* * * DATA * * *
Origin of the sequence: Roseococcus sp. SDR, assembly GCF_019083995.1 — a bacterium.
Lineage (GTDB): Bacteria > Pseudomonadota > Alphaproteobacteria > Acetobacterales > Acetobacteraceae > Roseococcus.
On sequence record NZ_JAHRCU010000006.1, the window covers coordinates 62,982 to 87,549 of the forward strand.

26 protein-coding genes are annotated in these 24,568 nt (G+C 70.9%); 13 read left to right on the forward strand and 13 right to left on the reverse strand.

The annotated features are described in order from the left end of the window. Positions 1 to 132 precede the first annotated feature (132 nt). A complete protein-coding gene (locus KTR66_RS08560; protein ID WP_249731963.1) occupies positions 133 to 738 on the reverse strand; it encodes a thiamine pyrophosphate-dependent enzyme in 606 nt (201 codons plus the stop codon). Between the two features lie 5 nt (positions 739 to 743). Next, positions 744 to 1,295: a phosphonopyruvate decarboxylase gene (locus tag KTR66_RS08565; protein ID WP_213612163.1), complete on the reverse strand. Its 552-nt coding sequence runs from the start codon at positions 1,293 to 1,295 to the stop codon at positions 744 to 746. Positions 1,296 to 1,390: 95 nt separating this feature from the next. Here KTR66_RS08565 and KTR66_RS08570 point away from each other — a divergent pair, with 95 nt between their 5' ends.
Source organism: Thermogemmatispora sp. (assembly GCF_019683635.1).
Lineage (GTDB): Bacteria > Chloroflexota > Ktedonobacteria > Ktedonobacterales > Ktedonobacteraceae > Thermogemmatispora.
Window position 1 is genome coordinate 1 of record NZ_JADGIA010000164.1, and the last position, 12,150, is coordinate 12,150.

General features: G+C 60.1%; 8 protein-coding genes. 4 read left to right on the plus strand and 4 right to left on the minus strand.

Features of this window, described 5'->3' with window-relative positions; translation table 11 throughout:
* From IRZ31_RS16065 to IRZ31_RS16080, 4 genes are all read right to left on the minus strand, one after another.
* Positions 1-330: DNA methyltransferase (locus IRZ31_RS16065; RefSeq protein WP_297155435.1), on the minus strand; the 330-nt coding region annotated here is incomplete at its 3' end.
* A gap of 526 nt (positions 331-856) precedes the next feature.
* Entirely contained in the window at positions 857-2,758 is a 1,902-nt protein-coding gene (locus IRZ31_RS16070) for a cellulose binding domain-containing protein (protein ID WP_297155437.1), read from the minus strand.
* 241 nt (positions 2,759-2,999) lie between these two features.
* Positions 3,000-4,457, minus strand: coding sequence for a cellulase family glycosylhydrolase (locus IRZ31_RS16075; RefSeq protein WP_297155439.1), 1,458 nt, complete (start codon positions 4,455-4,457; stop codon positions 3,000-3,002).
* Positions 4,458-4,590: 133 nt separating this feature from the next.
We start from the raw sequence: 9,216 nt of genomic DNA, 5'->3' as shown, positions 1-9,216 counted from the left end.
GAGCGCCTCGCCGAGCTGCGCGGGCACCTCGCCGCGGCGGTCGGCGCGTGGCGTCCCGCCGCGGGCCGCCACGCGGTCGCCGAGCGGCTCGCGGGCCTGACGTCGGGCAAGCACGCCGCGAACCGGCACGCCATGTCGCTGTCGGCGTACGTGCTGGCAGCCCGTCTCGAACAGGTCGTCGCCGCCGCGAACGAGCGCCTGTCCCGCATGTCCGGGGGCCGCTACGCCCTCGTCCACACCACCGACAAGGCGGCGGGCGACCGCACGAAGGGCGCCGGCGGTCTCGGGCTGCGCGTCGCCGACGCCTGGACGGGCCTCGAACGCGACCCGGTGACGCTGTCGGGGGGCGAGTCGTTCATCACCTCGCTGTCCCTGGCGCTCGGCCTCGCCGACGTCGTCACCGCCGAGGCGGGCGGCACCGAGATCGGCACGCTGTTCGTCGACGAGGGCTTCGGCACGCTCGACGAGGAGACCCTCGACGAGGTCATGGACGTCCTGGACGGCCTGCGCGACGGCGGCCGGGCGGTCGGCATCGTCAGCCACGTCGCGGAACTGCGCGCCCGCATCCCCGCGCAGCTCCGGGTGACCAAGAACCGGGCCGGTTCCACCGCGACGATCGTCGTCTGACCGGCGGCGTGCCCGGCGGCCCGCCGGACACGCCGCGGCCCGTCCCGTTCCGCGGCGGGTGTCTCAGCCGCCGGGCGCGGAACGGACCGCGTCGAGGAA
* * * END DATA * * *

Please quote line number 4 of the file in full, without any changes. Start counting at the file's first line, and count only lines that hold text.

26 protein-coding genes are annotated in these 24,568 nt (G+C 70.9%); 13 read left to right on the forward strand and 13 right to left on the reverse strand.